FIGURES: Buhari’s State House is more expensive than Jonathan’s

Additional reports by Damilola Ojetunde and Victoria Nwaziri

For three consecutive years, President Muhammadu Buhari has presented budgets that are more reckless and ridiculous than his predecessor’s.

Buhari did not only adopt the budget template of Goodluck Jonathan, whom his administration has consistently accused of financial profligacy, he has presented more outrageous budgets than the defeated PDP leader did while at the helm.

The most inexplicable item in the 2018 budget is the reappearance of N5.4 billion for repair and rehabilitation of office buildings at the State House headquarters, Presidential Villa, Abuja.

In 2016, Buhari earmarked N4.5 billion for the repair and rehabilitation of residential and office buildings, while in 2017, N5.6 billion was budgeted for repair of residential houses in the Presidential Villa.

In three years of budgeting, Buhari has earmarked over N15 billion to repair and rehabilitate buildings in the State House.

This outrageous expenditure on repairs of buildings is unbelievably coming from Buhari, who had just five houses and two mud houses in Kaduna, Kano, Daura, and Abuja before he became President in 2015.

In contrast, Jonathan earmarked N2.1 billion in 2014 for repair of both residential and office buildings, and N1.1  billion in 2015 for all repairs and rehabilitation at the State House.

Buhari’s first budget for 2016 attracted public outcry but he blamed the inflated figures on “budget padding” by unnamed civil servants. However, the 2017 and 2018 budgets are not better than the “padded” 2016 budget.


Buhari’s State House is more expensive than the Jonathan’s. The 2017 budget for State House headquarters was N11 billion, lower than N11.5 billion in 2016 but N11.5 billion again for 2018. The same budget under Jonathan in 2015 was only N5 billion and N8.7 billion in 2014.

Comparing Buhari and Jonathan’s budgets in figures may not be realistic because of naira devaluation. However, Buhari has nearly doubled the figures on all the budgetary items in the State House and made provision for suspicious items.

Buhari has earmarked N66 million to the ever-changing residential rent in the Presidential Villa. In 2017, the rent was N77 million and only N27 million in 2016. The same residential rent in the last two years of Jonathan’s presidency was N22 million in 2015 and N41 million in 2014. It seems there is nothing as fluctuating and elusive as this annual rent paid to the Presidential Villa landlord or probably a landlady.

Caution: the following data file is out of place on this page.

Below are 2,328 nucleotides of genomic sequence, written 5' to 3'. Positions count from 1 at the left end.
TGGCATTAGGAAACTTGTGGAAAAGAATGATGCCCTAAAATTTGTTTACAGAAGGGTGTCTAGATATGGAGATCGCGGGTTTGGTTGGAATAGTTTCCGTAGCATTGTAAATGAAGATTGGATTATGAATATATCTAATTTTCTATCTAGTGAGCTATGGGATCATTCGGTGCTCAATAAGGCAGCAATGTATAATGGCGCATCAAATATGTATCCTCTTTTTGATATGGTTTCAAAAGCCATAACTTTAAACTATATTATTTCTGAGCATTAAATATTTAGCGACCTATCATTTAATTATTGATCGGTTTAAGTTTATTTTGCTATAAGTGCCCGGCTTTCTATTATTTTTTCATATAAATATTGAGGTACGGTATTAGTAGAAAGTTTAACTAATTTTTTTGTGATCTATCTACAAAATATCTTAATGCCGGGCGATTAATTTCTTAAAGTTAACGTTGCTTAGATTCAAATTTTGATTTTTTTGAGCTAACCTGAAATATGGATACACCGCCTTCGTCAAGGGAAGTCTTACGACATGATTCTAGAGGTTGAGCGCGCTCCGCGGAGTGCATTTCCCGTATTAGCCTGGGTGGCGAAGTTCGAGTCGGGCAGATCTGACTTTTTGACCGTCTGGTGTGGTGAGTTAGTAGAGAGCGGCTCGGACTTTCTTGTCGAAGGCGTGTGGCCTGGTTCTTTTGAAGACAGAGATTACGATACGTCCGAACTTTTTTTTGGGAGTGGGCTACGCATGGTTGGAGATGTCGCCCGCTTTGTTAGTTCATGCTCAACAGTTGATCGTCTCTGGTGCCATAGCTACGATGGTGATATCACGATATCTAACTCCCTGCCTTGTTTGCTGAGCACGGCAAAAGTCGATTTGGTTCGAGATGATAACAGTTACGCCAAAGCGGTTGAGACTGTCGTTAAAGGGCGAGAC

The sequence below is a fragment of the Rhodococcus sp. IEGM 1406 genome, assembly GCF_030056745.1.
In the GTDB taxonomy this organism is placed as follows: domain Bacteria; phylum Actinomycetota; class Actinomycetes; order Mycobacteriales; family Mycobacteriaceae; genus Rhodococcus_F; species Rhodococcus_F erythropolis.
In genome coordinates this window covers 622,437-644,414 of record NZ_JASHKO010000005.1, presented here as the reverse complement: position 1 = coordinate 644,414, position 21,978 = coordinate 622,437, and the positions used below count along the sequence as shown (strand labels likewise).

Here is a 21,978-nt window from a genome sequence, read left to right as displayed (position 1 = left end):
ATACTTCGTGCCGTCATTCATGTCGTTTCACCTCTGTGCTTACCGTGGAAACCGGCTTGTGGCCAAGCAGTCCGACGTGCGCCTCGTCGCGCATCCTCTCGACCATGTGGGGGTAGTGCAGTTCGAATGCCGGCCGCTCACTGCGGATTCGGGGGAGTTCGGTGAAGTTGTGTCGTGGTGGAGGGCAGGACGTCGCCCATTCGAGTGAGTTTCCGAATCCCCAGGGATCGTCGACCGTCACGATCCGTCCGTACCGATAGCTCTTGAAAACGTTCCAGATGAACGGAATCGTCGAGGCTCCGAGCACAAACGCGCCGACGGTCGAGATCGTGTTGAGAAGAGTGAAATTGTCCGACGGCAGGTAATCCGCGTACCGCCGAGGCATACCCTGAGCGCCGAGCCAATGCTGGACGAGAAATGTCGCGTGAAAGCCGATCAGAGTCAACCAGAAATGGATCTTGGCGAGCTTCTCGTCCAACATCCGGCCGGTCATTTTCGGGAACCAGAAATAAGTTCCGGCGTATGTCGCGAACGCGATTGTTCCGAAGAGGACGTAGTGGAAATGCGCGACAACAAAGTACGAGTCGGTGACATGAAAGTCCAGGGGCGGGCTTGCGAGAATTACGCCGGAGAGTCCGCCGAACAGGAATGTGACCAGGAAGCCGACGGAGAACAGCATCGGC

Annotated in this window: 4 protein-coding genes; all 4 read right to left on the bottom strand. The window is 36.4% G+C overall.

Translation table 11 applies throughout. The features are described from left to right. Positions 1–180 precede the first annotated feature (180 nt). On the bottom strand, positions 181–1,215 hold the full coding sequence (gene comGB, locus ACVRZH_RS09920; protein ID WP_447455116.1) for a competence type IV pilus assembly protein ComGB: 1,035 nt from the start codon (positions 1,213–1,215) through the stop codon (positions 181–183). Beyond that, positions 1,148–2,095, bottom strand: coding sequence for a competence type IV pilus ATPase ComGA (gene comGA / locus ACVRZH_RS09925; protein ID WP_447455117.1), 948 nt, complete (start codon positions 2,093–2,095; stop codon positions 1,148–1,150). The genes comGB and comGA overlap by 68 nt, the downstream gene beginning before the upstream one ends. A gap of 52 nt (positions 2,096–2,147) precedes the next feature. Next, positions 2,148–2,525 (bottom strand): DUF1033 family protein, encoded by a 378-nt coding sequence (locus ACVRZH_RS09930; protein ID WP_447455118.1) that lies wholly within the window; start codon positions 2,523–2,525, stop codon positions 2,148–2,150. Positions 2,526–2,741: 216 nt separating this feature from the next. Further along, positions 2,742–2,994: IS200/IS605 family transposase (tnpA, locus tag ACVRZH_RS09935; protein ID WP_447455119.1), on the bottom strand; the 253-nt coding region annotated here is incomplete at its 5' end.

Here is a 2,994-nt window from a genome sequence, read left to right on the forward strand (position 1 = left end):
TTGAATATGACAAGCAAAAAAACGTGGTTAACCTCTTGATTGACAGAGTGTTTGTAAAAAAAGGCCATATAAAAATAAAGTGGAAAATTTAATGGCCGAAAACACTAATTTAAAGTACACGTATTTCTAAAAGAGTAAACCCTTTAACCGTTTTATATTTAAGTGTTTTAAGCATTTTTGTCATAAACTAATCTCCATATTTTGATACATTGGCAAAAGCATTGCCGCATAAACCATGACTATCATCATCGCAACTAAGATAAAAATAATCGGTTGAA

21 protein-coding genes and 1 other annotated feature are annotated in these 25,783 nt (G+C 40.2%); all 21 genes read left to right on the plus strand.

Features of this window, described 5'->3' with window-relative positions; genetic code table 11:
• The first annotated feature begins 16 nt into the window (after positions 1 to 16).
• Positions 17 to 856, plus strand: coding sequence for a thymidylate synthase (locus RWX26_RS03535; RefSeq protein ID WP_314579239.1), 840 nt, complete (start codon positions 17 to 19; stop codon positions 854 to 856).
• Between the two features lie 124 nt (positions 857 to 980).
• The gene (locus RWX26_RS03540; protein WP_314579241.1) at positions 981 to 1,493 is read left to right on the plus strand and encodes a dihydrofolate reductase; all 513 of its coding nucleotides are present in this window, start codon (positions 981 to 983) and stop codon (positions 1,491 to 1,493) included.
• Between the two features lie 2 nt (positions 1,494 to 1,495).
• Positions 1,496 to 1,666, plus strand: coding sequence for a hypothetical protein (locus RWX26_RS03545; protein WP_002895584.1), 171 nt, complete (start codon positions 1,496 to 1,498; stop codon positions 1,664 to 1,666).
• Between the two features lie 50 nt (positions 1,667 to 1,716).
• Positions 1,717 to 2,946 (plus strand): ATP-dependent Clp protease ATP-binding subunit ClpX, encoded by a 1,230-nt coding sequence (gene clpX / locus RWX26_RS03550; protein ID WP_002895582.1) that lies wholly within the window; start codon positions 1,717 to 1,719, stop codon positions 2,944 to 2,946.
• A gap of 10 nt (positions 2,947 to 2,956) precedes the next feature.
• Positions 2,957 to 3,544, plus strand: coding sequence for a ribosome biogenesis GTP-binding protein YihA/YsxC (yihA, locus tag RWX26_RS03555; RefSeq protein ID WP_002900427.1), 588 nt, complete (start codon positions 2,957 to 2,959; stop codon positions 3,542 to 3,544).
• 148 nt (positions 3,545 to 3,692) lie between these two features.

The 2018 budget is as disappointing as the two previous budgets under the leadership of Buhari who came to power riding on a reputation of integrity based on years of living an austere and “Spartan” lifestyle. His lifestyle contrasted sharply with many of his contemporaries who occupied public offices and relished ostentatious living.

Buhari was known for his simplicity of taste, clothing and living standard, spawning the notion of Buhari as a more financially prudent and disciplined political leader who would bring positive change into public finance.

But it appears that times may have changed, as the President’s austere lifestyle has given way to opulence and ostentatious living.

Buhari, who obviously enjoys travelling, has earmarked over N1 billion for local and international travels in 2018. That is a presidential privilege because he did not even have N27 million to buy his party’s nomination form for the presidential contest in 2014, which he said he borrowed from his bank.

In 2016, nearly N1 billion was budgeted for vehicles at the State House but Buhari is again earmarking almost N1 billion for the purchase of motor vehicles in 2018.

Since Buhari moved to the Presidential Villa, the cost of services have been rising at an alarming level. Although electricity charges have reduced from N319 million in 2017 to N274 million in 2018, it was only N45 million in 2016. Jonathan budgeted N36 million for electricity in 2016 and N68 million in 2014.


Water rates have also risen from N18 million in 2016 to N76 in 2017, but have slightly come down to N65 million for 2018. The same water rates were N15 million in 2015 and N28 million in 2016.

Following wide criticism, sewerage charges have reduced from N52 million in 2017 to N45 million for 2018. The same service was N6 million in 2016, N4 million in 2015 and N9 million in 2014.

Upon assumption of power, Buhari made a grand gesture by announcing N50 percent cut in his salary. But this gesture is insignificant when he has earmarked N164 million for his honorarium and sitting allowance in 2018.


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